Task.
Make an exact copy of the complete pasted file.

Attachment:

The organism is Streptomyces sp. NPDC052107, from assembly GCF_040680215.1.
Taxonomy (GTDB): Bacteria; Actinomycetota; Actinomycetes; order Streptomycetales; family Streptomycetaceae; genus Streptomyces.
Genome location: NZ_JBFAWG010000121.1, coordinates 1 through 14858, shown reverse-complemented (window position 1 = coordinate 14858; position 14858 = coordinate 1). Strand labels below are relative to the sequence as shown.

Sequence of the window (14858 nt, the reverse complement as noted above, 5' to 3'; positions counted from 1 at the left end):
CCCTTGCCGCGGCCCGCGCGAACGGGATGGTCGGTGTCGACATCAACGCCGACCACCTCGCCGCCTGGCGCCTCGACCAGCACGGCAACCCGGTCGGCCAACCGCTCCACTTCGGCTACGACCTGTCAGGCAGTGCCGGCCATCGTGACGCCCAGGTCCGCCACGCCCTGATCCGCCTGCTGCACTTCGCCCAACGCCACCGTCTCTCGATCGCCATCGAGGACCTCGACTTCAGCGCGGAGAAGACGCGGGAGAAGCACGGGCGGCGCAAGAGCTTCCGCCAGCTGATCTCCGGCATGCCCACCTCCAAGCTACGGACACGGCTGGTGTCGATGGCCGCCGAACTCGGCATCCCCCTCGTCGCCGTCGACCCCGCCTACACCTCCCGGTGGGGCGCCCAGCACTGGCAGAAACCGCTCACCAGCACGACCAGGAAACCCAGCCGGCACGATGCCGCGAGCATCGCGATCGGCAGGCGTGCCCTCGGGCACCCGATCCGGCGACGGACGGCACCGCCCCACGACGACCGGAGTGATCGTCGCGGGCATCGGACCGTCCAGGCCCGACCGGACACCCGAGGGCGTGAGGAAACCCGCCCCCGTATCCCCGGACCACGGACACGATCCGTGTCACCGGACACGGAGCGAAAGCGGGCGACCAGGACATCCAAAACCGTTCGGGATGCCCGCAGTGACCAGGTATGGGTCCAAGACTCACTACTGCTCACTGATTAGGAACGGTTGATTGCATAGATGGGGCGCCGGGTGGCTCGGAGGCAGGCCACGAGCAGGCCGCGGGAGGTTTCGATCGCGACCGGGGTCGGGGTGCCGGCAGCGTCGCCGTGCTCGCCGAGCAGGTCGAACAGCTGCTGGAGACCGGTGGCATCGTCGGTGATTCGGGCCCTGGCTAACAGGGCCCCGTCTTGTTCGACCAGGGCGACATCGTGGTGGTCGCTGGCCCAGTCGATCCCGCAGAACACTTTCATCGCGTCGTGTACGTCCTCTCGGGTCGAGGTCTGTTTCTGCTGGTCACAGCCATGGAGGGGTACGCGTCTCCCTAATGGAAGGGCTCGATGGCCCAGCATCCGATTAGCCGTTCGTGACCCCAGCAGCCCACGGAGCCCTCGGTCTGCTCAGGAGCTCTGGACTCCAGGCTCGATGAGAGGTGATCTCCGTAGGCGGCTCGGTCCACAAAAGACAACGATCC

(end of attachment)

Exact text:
The organism is Streptomyces sp. NPDC052107, from assembly GCF_040680215.1.
Taxonomy (GTDB): Bacteria; Actinomycetota; Actinomycetes; order Streptomycetales; family Streptomycetaceae; genus Streptomyces.
Genome location: NZ_JBFAWG010000121.1, coordinates 1 through 14858, shown reverse-complemented (window position 1 = coordinate 14858; position 14858 = coordinate 1). Strand labels below are relative to the sequence as shown.

Sequence of the window (14858 nt, the reverse complement as noted above, 5' to 3'; positions counted from 1 at the left end):
CCCTTGCCGCGGCCCGCGCGAACGGGATGGTCGGTGTCGACATCAACGCCGACCACCTCGCCGCCTGGCGCCTCGACCAGCACGGCAACCCGGTCGGCCAACCGCTCCACTTCGGCTACGACCTGTCAGGCAGTGCCGGCCATCGTGACGCCCAGGTCCGCCACGCCCTGATCCGCCTGCTGCACTTCGCCCAACGCCACCGTCTCTCGATCGCCATCGAGGACCTCGACTTCAGCGCGGAGAAGACGCGGGAGAAGCACGGGCGGCGCAAGAGCTTCCGCCAGCTGATCTCCGGCATGCCCACCTCCAAGCTACGGACACGGCTGGTGTCGATGGCCGCCGAACTCGGCATCCCCCTCGTCGCCGTCGACCCCGCCTACACCTCCCGGTGGGGCGCCCAGCACTGGCAGAAACCGCTCACCAGCACGACCAGGAAACCCAGCCGGCACGATGCCGCGAGCATCGCGATCGGCAGGCGTGCCCTCGGGCACCCGATCCGGCGACGGACGGCACCGCCCCACGACGACCGGAGTGATCGTCGCGGGCATCGGACCGTCCAGGCCCGACCGGACACCCGAGGGCGTGAGGAAACCCGCCCCCGTATCCCCGGACCACGGACACGATCCGTGTCACCGGACACGGAGCGAAAGCGGGCGACCAGGACATCCAAAACCGTTCGGGATGCCCGCAGTGACCAGGTATGGGTCCAAGACTCACTACTGCTCACTGATTAGGAACGGTTGATTGCATAGATGGGGCGCCGGGTGGCTCGGAGGCAGGCCACGAGCAGGCCGCGGGAGGTTTCGATCGCGACCGGGGTCGGGGTGCCGGCAGCGTCGCCGTGCTCGCCGAGCAGGTCGAACAGCTGCTGGAGACCGGTGGCATCGTCGGTGATTCGGGCCCTGGCTAACAGGGCCCCGTCTTGTTCGACCAGGGCGACATCGTGGTGGTCGCTGGCCCAGTCGATCCCGCAGAACACTTTCATCGCGTCGTGTACGTCCTCTCGGGTCGAGGTCTGTTTCTGCTGGTCACAGCCATGGAGGGGTACGCGTCTCCCTAATGGAAGGGCTCGATGGCCCAGCATCCGATTAGCCGTTCGTGACCCCAGCAGCCCACGGAGCCCTCGGTCTGCTCAGGAGCTCTGGACTCCAGGCTCGATGAGAGGTGATCTCCGTAGGCGGCTCGGTCCACAAAAGACAACGATCC